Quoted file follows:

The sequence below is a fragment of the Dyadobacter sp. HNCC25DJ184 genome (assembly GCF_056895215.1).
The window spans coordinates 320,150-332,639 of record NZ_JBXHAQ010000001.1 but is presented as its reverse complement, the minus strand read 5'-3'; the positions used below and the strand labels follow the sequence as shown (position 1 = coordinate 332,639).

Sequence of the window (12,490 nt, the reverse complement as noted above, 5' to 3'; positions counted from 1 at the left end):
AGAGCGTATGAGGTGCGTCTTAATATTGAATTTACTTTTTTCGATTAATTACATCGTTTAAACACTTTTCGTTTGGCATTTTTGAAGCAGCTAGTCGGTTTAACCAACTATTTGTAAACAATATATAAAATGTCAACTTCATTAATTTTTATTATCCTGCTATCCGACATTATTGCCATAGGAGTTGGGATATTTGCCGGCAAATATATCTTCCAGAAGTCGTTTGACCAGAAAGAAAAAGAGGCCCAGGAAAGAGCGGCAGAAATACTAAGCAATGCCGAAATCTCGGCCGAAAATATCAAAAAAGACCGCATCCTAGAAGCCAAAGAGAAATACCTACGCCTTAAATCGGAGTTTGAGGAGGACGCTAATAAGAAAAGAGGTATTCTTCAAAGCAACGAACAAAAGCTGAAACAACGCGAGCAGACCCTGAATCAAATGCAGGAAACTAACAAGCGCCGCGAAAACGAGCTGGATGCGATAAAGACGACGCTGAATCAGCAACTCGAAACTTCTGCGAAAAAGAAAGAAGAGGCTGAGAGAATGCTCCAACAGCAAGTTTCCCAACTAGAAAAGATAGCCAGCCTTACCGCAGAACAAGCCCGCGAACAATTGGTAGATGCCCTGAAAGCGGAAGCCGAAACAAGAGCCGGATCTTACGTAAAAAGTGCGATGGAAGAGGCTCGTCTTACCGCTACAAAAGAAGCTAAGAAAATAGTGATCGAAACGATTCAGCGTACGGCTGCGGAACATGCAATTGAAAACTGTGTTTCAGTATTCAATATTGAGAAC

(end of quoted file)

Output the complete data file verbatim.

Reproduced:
The sequence below is a fragment of the Dyadobacter sp. HNCC25DJ184 genome (assembly GCF_056895215.1).
The window spans coordinates 320,150-332,639 of record NZ_JBXHAQ010000001.1 but is presented as its reverse complement, the minus strand read 5'-3'; the positions used below and the strand labels follow the sequence as shown (position 1 = coordinate 332,639).

Sequence of the window (12,490 nt, the reverse complement as noted above, 5' to 3'; positions counted from 1 at the left end):
AGAGCGTATGAGGTGCGTCTTAATATTGAATTTACTTTTTTCGATTAATTACATCGTTTAAACACTTTTCGTTTGGCATTTTTGAAGCAGCTAGTCGGTTTAACCAACTATTTGTAAACAATATATAAAATGTCAACTTCATTAATTTTTATTATCCTGCTATCCGACATTATTGCCATAGGAGTTGGGATATTTGCCGGCAAATATATCTTCCAGAAGTCGTTTGACCAGAAAGAAAAAGAGGCCCAGGAAAGAGCGGCAGAAATACTAAGCAATGCCGAAATCTCGGCCGAAAATATCAAAAAAGACCGCATCCTAGAAGCCAAAGAGAAATACCTACGCCTTAAATCGGAGTTTGAGGAGGACGCTAATAAGAAAAGAGGTATTCTTCAAAGCAACGAACAAAAGCTGAAACAACGCGAGCAGACCCTGAATCAAATGCAGGAAACTAACAAGCGCCGCGAAAACGAGCTGGATGCGATAAAGACGACGCTGAATCAGCAACTCGAAACTTCTGCGAAAAAGAAAGAAGAGGCTGAGAGAATGCTCCAACAGCAAGTTTCCCAACTAGAAAAGATAGCCAGCCTTACCGCAGAACAAGCCCGCGAACAATTGGTAGATGCCCTGAAAGCGGAAGCCGAAACAAGAGCCGGATCTTACGTAAAAAGTGCGATGGAAGAGGCTCGTCTTACCGCTACAAAAGAAGCTAAGAAAATAGTGATCGAAACGATTCAGCGTACGGCTGCGGAACATGCAATTGAAAACTGTGTTTCAGTATTCAATATTGAGAAC